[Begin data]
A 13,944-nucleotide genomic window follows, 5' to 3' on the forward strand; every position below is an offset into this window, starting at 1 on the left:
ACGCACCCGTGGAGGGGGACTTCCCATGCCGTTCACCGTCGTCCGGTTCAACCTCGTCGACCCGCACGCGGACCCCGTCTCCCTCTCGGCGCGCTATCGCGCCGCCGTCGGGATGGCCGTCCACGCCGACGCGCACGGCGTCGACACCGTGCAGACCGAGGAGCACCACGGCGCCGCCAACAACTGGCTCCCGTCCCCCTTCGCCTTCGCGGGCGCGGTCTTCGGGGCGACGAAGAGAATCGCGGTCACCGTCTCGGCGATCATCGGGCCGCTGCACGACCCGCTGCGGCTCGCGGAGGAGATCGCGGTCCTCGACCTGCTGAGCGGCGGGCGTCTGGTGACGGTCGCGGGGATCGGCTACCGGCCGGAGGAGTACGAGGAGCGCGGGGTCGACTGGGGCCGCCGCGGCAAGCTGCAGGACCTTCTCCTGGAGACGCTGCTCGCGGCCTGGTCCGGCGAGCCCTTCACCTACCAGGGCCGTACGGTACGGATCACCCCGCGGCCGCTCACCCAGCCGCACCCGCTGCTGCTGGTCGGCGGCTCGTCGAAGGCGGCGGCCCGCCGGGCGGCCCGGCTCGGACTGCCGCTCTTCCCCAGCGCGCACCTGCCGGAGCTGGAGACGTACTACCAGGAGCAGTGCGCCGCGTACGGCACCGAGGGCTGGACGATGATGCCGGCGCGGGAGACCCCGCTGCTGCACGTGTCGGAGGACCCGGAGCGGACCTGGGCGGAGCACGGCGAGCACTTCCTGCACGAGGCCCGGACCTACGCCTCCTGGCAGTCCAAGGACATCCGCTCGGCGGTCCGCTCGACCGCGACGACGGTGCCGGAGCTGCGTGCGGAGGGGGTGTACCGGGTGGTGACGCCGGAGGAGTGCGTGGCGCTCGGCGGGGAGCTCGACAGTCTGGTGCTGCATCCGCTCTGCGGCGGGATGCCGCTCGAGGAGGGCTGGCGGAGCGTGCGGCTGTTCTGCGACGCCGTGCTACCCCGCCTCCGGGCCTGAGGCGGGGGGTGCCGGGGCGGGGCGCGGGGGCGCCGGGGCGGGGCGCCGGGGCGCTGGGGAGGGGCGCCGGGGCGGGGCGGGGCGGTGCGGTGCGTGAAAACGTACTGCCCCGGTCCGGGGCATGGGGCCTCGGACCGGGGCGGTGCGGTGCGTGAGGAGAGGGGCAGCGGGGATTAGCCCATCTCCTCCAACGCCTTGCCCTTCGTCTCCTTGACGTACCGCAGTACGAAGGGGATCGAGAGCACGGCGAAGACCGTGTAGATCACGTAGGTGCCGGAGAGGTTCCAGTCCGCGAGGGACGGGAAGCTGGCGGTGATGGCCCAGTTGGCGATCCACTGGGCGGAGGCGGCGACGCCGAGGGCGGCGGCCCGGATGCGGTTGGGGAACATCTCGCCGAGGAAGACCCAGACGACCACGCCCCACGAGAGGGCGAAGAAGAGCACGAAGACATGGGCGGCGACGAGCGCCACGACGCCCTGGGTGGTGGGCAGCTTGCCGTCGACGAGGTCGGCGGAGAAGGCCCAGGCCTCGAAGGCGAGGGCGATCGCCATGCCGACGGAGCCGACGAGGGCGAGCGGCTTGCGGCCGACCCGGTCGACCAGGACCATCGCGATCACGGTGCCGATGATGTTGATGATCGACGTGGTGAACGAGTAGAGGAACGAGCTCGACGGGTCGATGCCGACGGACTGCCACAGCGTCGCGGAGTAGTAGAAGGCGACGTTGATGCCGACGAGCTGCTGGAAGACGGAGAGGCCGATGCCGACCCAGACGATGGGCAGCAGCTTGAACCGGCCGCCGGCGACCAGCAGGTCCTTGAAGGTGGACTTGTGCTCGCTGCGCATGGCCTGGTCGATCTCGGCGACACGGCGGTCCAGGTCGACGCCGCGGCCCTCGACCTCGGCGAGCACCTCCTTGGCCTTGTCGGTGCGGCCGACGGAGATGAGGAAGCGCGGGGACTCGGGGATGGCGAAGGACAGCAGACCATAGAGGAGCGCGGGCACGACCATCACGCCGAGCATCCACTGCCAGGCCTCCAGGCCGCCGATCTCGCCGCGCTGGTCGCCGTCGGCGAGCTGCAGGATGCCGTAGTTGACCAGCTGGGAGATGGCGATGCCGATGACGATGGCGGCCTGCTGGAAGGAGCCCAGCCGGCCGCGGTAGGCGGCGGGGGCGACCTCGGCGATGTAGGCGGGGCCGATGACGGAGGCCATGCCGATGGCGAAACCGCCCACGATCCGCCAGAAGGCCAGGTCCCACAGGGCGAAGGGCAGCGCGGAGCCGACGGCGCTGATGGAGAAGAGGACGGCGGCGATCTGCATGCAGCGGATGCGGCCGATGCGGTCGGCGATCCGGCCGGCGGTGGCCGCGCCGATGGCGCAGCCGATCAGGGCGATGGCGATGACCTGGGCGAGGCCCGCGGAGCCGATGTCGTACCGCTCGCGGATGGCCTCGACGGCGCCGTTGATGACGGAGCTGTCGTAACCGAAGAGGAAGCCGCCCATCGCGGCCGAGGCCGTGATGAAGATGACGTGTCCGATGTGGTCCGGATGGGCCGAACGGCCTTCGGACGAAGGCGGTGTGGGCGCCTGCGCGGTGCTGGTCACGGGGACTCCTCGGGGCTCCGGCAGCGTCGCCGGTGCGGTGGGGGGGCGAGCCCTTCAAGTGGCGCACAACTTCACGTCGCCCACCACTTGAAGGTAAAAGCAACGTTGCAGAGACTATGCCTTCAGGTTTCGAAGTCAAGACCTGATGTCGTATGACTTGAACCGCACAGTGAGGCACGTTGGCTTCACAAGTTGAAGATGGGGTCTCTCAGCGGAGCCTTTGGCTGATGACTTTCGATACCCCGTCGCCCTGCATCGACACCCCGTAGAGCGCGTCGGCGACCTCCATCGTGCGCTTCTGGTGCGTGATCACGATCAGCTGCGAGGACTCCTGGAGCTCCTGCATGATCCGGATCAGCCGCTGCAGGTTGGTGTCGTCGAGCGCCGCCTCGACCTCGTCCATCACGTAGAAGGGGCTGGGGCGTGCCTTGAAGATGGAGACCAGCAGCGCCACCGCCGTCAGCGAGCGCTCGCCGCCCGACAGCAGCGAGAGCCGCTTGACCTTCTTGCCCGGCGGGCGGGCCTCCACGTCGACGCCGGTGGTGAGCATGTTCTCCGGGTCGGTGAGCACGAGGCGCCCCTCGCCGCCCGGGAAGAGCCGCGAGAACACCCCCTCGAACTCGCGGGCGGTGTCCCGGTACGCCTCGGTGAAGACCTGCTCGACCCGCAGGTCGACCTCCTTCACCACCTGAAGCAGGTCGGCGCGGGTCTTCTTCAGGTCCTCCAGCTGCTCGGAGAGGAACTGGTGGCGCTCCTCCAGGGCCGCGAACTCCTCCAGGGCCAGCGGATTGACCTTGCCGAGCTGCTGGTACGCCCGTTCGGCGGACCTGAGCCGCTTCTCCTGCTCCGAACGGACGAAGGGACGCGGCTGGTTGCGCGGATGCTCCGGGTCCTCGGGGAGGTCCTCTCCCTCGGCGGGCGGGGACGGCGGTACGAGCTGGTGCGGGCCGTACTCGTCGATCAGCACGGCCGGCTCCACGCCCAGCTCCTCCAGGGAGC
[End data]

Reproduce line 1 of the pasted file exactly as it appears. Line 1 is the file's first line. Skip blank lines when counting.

A 13,944-nucleotide genomic window follows, 5' to 3' on the forward strand; every position below is an offset into this window, starting at 1 on the left: